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Rush - Hemispheres CD (album) cover

HEMISPHERES

Rush

 

Heavy Prog

4.36 | 2341 ratings

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UMUR
Special Collaborator
Honorary Collaborator
4 stars "Hemispheres" is the 6th full-length studio album by Canadian progressive rock act Rush. The album was released through Mercury Records (US/Europe)/Anthem Records (Canada) in October 1978. Itīs the successor to "A Farewell to Kings" from 1977. Rush completed their 9 months long tour in support of "A Farewell to Kings (1977)" in May 1978, and after a very short break, entered Rockfield Studios in Wales in June 1978 with producer Terry Brown, to begin work on material for "Hemispheres". The band entered the studio with no pre-written material and worked tirelessly to write and record throughout June and July 1978, after which they were finally allowed some time off from recording and touring.

Stylistically the material on "Hemispheres" continue the progressive rock style of the predecessor with some natural development of style and sophistication. "Hemispheres" features four tracks. The 18 minutes long "Cygnus X-1, Book II: Hemispheres" filled side 1 of the original vinyl version of the album, while the two shorter rockers "Circumstances" and "The Trees" filled side 2 along with the 9 minutes long instrumental album closer "La Villa Strangiato".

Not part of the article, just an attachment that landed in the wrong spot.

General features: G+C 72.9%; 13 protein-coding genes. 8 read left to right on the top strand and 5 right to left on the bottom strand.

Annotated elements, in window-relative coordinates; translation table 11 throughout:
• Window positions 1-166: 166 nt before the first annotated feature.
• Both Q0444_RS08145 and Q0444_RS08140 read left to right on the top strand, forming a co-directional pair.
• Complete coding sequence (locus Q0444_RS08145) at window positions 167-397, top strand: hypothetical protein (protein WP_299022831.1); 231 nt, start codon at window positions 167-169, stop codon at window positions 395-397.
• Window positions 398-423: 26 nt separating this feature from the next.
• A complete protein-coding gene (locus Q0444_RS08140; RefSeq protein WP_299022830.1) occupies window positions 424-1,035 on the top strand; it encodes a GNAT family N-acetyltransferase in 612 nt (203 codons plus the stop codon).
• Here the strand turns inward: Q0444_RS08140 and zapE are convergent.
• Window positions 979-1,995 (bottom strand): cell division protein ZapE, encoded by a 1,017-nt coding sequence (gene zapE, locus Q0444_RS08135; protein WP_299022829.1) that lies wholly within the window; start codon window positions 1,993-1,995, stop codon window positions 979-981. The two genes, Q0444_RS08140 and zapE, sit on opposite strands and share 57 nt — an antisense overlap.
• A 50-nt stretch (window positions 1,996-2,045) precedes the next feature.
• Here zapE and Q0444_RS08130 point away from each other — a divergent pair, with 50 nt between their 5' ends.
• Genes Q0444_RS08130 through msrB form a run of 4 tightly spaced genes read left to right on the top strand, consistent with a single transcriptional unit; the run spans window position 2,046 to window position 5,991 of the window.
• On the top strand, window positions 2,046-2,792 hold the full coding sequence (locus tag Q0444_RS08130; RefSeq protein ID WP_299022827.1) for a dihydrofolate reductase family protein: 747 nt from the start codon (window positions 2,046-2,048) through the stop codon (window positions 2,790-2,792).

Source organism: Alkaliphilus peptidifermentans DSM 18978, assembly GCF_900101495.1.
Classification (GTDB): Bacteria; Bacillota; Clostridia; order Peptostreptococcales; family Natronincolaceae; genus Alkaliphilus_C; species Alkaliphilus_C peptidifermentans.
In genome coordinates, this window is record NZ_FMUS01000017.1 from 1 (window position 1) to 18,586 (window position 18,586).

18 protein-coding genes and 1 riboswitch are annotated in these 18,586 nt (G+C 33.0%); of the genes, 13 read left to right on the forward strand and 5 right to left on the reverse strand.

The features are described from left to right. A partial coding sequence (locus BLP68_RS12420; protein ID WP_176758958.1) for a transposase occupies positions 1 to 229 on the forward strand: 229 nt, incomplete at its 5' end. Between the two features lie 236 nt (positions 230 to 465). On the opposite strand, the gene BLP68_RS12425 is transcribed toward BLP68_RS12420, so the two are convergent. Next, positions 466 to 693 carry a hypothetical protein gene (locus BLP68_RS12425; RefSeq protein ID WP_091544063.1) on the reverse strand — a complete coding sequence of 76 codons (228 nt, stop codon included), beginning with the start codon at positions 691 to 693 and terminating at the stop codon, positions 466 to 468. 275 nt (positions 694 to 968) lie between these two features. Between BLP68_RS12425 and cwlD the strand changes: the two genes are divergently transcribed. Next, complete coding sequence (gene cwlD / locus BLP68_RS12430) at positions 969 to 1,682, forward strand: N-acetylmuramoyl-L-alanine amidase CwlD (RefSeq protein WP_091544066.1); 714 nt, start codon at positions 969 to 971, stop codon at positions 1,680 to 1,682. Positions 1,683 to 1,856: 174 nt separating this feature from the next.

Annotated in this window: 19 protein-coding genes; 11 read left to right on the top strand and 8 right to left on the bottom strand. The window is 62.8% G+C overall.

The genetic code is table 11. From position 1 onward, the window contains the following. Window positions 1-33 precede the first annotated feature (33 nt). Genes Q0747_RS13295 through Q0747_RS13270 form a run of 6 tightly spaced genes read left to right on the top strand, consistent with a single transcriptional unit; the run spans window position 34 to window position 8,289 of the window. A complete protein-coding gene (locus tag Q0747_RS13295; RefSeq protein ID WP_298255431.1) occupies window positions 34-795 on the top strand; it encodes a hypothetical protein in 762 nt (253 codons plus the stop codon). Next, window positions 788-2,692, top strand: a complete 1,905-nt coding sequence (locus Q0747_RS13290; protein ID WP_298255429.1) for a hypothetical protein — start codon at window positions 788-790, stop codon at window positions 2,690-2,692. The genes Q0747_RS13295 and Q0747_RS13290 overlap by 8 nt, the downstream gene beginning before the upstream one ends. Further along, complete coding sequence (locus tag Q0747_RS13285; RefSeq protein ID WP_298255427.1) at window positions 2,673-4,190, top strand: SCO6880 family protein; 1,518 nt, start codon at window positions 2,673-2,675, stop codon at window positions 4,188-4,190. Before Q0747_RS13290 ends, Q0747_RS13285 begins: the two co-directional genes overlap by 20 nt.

"Hemispheres" is a well produced affair and itīs mostly not audible that the band were rushed into the studio with next to no written ideas for songs. But on the other hand neither "Circumstances" nor "The Trees" are the most remarkable tracks in the bandīs discography, so maybe the songwriting was rushed just a little bit. The highlights of the album are definitely the long epic i>"Cygnus X-1, Book II: Hemispheres" and the playful instrumental "La Villa Strangiato". Even those two tracks could also have featured a more fluent structure, as they are both obviously created using many shorter compositions/pieces of music. I know thatīs how Rush also wrote earlier long epics like "2112" and "Cygnus X-1 Book I: The Voyage", but here it just seems more pronounced.

With that minor complaint out of the way, "Hemispheres" is overall another high quality progressive rock release by Rush, and a natural successor to "A Farewell to Kings (1977)". Rush are incredibly well playing and lead vocalist/bassist Geddy Lee reaches helium heights with his voice here like he would never do again. "Hemispheres" is Rush most progressive hour, and after this album they would tone down the progressive playing style a bit and focus on a more subtle (or at least less focused on technical playing) progressive rock style (with exceptions). A 4 star (80%) rating is deserved.

UMUR | 4/5 |

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